Alumnae researchers model caution and hope for life beyond lockdown

From left: Erin Mordecai (BS ’07) and Mallory Harris (BS ’18)

Erin Mordecai (BS ’07) and Mallory Harris (BS ’18) both began their pursuit of higher education in Athens.

Now they are at Stanford University, where Mordecai is an assistant professor of biology leading Harris, a Ph.D. student, on a team of infectious diseases researchers. Mordecai recently made headlines for a COVID-19 intervention model her team developed.

Preventing a second wave

Their interactive website allows users to model the spread of COVID-19 over time using non-pharmaceutical interventions, like social distancing and quarantine. Wary of the resurgence of the 1918 flu pandemic, when most major cities ended control measures within eight weeks, Mordecai and her team wanted to help people understand the effectiveness of long-term strategies.

“Our model, and historical evidence, shows that fully lifting control measures at any point in the epidemic could lead to a second wave,” Mordecai said. “When you have a population where most of the people remain susceptible, fully returning to business as usual is extremely risky, and could result in many lives lost unnecessarily.”

Screenshot of the interactive website developed by Mordecai’s team. Source:

 As communities begin assessing how long social distancing measures need to be in place, Mordecai believes it is important to recognize how to prevent a resurgence.

“There’s a lag of about three weeks between an intervention being lifted and its resulting effect on deaths,” Mordecai said. “Since we don’t yet have adequate testing capacity in most regions of the U.S., policymakers won’t be able to begin assessing the results of their actions until three weeks later, when the virus could have spread widely through the population.”

In order to prevent that problem, communities are developing processes to manage a potential second wave.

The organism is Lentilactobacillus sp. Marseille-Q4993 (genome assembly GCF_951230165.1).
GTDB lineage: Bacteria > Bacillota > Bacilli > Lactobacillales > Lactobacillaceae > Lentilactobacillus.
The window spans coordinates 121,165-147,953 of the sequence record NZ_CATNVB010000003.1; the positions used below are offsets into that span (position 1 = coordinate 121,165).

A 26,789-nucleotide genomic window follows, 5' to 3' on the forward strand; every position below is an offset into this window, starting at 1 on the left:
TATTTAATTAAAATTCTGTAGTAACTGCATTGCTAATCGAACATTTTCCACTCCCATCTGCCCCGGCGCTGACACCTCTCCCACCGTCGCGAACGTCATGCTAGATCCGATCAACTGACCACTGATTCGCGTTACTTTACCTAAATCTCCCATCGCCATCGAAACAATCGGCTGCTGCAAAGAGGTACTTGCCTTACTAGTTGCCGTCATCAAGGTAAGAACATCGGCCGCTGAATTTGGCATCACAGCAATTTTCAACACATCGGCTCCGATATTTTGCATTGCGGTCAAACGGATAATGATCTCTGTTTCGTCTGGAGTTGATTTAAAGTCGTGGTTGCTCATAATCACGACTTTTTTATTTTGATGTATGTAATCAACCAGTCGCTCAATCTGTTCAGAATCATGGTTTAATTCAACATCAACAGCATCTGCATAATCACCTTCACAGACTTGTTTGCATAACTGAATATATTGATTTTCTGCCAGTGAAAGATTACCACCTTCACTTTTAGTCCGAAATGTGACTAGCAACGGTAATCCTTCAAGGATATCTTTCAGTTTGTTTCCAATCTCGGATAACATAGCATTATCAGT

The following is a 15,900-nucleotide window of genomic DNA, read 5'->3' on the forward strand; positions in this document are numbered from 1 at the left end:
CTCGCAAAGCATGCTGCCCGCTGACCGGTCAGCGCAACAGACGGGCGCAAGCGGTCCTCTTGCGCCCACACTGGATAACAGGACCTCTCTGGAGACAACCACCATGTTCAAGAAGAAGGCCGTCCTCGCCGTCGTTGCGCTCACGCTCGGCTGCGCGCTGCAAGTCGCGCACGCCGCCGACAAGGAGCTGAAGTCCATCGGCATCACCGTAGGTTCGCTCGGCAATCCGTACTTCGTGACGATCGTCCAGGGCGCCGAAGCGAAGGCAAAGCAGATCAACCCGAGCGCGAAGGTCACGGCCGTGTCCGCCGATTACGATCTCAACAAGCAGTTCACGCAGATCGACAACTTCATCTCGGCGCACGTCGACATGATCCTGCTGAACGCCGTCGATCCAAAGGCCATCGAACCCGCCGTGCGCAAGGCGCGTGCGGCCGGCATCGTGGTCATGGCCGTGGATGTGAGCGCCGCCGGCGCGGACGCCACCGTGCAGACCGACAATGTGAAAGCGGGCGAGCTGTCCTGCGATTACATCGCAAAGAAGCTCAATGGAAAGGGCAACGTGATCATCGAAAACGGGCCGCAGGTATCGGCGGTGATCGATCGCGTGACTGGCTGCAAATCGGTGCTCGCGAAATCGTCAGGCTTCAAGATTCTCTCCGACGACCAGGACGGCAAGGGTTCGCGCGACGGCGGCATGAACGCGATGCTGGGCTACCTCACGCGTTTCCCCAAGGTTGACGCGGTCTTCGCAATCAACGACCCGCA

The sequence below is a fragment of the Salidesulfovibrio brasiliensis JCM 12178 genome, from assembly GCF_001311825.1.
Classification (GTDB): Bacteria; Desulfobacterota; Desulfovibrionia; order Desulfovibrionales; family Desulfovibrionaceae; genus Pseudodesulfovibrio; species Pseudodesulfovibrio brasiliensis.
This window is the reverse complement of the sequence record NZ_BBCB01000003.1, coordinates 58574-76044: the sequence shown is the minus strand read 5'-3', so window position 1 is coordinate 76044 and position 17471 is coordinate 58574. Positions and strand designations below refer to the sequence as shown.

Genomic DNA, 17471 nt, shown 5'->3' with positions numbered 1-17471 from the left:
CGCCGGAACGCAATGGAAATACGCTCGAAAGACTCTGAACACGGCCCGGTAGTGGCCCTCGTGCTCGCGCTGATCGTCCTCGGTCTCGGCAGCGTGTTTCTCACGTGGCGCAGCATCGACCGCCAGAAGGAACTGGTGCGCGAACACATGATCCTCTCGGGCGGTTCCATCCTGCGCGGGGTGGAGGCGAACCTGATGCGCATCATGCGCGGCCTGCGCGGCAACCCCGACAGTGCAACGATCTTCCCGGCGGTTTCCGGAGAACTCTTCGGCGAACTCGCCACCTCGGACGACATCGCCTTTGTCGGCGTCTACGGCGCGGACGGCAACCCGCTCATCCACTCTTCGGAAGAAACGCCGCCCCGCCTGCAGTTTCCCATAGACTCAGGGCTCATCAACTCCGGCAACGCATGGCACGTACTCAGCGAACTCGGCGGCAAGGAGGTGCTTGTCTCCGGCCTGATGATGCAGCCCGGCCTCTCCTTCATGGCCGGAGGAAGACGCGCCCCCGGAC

“There may be some potential to bring a second peak under control and respond more quickly if testing is sufficiently widespread prior to reopening and if it’s combined with rigorous contact tracing and infected isolation,” Mordecai said.

There is a light at the end of the tunnel for communities eager to return to normalcy. However, communities must be prepared to move to a test-and-trace system, in which testing is widespread and those who encounter sick individuals are isolated. They also must be able to intensify and relax social distancing and quarantine measures based on the number of hospitalizations and deaths.

“Our work shows that we could considerably relax the level of social distancing we’re practicing in the general population if we could more comprehensively test all symptomatic and high-risk individuals for COVID-19 and isolate them to prevent transmission,” Mordecai explained.

Mordecai’s model has become a useful tool for San Francisco Bay Area public officials as it allows them to compare different exit strategies, while seeing how their policies now will affect their options down the road.

The Georgia Connection

Mordecai was a Foundation Fellow, a Ramsey scholar and an honors student while at UGA, where she earned her honors interdisciplinary studies degree in mathematical biology. She earned her Ph.D. at the University of California, Santa Barbara.